We thus demonstrate that if the volition be as necessitated as the emotion, the emotion as the perception, the perception as the receptivity of the retina, then the whole automatic chain forms a circle of automatic force as irresponsible as the streak of an electric circle. It is impossible for logic to show or common sense to see any more responsibility or moral merit or demerit in the necessitated volition than in the necessitated emotion, the necessitated perception, or the necessitated receptivity of the retina, or the necessitated visual ray, or the necessitated fruit. .

Nor can the universal common sense of mankind see that volition, and emotion, and perception, and sensorial retina

necessitatively subjected to automatic effect from automatic impulsions, are any more imputable with moral merit or demerit, praise or blame, reward or penalty, than a similar succession of material automatic parts, under exact and necessary physical forces. We can only find non-meritorious excellence. If this be true, then necessitated volition is non-responsible volition; and if none but necessitated volitions universally exist, moral responsibility has no existence in the universe. The “common-sense of mankind” recognizes inorality in volition alone, and not in mere perception, because it recognizes in volition alone non-necessitation.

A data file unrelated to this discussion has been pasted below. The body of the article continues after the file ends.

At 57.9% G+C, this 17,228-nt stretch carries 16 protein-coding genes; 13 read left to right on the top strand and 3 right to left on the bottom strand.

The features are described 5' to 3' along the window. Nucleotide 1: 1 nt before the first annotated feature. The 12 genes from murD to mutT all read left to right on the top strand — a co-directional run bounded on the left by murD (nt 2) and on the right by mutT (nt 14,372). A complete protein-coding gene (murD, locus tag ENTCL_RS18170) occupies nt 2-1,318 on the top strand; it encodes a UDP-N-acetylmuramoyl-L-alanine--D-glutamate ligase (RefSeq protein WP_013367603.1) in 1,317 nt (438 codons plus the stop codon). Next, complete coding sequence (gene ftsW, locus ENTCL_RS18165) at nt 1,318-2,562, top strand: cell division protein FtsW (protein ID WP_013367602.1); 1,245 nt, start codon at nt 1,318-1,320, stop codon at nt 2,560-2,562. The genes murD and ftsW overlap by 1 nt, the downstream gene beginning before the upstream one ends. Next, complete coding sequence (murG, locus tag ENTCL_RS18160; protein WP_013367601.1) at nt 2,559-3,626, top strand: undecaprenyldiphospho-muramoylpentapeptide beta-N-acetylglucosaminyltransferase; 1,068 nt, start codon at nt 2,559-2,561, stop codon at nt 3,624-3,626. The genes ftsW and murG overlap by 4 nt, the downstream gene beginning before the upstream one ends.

If we consider a Washington* as a living system of mental and bodily parts and forces so balanced ; if clear perceptions and sagacious intellect were so proportioned with emotions of honor, patriotism, heroism, and self-sacrifice, as necessitatively to create that train of grand volitions by which he saved his country, then in body, intellect, and will he was a most noble specimen of merely automatic excellence. We should admire him as a most perfect living and acting colossus. We would love him and wish him all happiness, just as we love and wish well to all noble automatism. But he is only fortunate; he is no more meritorious, morally, than Benedict Arnold. His was only a happier fate.

Washington was, as we view the matter, meritorious, because, being volitionally able to prefer to betray his country he saved it. He saved it amid temptations appealing to his apparent selfinterest, his love of ease, and his fear of danger. He served his country after the Revolution by rejecting the motives that would lead him to a Napoleonic self-aggrandizement. The very magnanimity of his character consists in his choosing in accordance with right motives, in preference to powerful wrong ones, possible to him and present before him. He could have yielded to the wrong; he chose to act by the right.

With regard to the human will of our Saviour, Edwards strives by many arguments to show that it was automatic and

* “Is Washington entitled to no credit for giving freedom to his country, unless it can be proved that he was equally inclined to betray it?" (Day on the Will, p. 116.) The question is falsely put. We do not hold that it was necessary that he should be equally “inclined to betray it;" but that he should be susceptible to the temptation and possessed of adequate power for the volition to betray it. Otherwise, we praise him for the non-performance of an impossible act.